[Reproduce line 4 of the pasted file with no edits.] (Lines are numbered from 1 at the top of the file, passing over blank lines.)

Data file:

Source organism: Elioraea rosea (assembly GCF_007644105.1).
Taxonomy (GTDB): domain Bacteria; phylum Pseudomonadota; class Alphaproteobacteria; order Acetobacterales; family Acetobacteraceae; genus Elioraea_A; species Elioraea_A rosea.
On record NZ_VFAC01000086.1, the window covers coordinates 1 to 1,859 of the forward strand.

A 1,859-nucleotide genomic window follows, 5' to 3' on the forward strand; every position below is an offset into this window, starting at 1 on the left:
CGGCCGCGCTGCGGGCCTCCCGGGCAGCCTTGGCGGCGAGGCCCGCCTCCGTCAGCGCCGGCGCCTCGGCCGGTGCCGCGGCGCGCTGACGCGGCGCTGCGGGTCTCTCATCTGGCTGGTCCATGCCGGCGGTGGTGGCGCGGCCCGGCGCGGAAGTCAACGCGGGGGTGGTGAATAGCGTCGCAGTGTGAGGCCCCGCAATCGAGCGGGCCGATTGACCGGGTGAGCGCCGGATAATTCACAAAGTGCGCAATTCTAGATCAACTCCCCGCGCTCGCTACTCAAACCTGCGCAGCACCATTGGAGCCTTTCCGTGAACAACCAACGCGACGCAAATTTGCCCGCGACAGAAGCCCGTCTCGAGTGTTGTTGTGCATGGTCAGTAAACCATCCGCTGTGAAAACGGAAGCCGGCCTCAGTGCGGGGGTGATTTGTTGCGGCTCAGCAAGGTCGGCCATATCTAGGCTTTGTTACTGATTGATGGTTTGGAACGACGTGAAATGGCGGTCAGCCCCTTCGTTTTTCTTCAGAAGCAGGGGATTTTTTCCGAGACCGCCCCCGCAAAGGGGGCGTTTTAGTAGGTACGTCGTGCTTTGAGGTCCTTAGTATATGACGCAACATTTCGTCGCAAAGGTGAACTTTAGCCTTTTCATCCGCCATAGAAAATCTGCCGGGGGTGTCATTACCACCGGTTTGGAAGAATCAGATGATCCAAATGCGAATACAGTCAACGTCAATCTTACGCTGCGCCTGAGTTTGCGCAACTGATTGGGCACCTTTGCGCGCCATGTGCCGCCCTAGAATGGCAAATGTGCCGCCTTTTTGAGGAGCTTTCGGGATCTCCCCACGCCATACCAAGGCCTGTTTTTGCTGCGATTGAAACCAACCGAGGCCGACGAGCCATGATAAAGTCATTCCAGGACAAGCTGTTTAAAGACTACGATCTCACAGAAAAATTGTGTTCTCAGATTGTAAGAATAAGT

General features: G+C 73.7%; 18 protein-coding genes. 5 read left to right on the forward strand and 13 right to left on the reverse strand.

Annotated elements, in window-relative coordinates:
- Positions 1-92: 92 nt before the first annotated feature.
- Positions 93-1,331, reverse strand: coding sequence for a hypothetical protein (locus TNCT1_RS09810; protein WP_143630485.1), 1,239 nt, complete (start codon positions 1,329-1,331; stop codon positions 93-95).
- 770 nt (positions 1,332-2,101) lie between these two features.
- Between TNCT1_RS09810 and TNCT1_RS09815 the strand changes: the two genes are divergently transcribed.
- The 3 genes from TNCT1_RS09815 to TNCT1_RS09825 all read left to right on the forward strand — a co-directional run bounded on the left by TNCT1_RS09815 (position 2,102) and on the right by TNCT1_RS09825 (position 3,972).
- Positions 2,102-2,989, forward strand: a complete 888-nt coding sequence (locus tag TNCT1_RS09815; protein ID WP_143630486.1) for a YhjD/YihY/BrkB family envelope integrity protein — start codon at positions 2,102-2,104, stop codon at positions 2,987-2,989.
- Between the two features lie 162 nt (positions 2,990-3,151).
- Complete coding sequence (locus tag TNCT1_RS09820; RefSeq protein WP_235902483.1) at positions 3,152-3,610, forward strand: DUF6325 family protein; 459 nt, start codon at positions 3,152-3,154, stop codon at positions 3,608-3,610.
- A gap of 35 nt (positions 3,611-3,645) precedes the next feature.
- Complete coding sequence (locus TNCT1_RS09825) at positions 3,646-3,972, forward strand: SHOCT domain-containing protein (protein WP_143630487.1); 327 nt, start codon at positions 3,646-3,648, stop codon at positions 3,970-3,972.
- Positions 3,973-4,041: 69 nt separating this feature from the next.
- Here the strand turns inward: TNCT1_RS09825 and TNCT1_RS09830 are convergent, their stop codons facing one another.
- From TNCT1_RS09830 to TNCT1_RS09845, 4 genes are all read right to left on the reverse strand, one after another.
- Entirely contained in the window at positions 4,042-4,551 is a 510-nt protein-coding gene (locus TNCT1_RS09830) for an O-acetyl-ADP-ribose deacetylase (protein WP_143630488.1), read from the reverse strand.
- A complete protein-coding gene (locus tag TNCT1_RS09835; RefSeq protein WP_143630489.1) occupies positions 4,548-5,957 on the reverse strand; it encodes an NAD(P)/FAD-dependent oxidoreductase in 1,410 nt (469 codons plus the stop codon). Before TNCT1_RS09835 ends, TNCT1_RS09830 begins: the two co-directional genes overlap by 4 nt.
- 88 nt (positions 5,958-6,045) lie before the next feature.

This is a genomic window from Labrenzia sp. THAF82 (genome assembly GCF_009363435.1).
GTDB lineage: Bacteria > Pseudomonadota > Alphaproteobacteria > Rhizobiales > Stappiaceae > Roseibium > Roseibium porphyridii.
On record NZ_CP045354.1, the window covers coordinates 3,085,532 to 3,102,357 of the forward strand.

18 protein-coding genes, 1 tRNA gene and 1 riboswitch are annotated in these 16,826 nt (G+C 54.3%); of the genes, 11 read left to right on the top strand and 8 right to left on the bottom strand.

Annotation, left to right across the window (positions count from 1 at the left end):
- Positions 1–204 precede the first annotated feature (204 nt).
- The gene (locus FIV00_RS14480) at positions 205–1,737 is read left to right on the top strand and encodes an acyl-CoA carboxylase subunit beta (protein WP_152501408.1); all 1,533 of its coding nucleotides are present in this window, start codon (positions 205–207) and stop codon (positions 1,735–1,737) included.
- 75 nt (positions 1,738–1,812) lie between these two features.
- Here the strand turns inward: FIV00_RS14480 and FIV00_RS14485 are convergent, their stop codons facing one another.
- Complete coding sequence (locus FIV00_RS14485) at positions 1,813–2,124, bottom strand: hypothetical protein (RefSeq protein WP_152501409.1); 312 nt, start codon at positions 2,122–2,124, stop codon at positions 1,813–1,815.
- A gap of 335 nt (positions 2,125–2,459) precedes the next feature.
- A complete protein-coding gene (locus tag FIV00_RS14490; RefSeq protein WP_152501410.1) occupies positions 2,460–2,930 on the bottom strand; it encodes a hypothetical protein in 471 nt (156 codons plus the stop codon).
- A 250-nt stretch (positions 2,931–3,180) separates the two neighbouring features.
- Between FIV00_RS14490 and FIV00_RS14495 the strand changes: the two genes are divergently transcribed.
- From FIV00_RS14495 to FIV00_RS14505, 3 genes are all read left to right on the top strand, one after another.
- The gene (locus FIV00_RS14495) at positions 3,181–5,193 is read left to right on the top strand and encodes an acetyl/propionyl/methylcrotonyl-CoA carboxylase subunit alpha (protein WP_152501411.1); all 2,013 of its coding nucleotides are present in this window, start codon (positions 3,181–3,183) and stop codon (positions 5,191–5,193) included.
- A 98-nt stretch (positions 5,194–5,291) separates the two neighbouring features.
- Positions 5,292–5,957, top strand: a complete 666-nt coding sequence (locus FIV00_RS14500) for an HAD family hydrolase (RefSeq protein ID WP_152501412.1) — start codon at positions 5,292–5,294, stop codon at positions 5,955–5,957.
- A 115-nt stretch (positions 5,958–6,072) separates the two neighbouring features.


A 1,859-nucleotide genomic window follows, 5' to 3' on the forward strand; every position below is an offset into this window, starting at 1 on the left: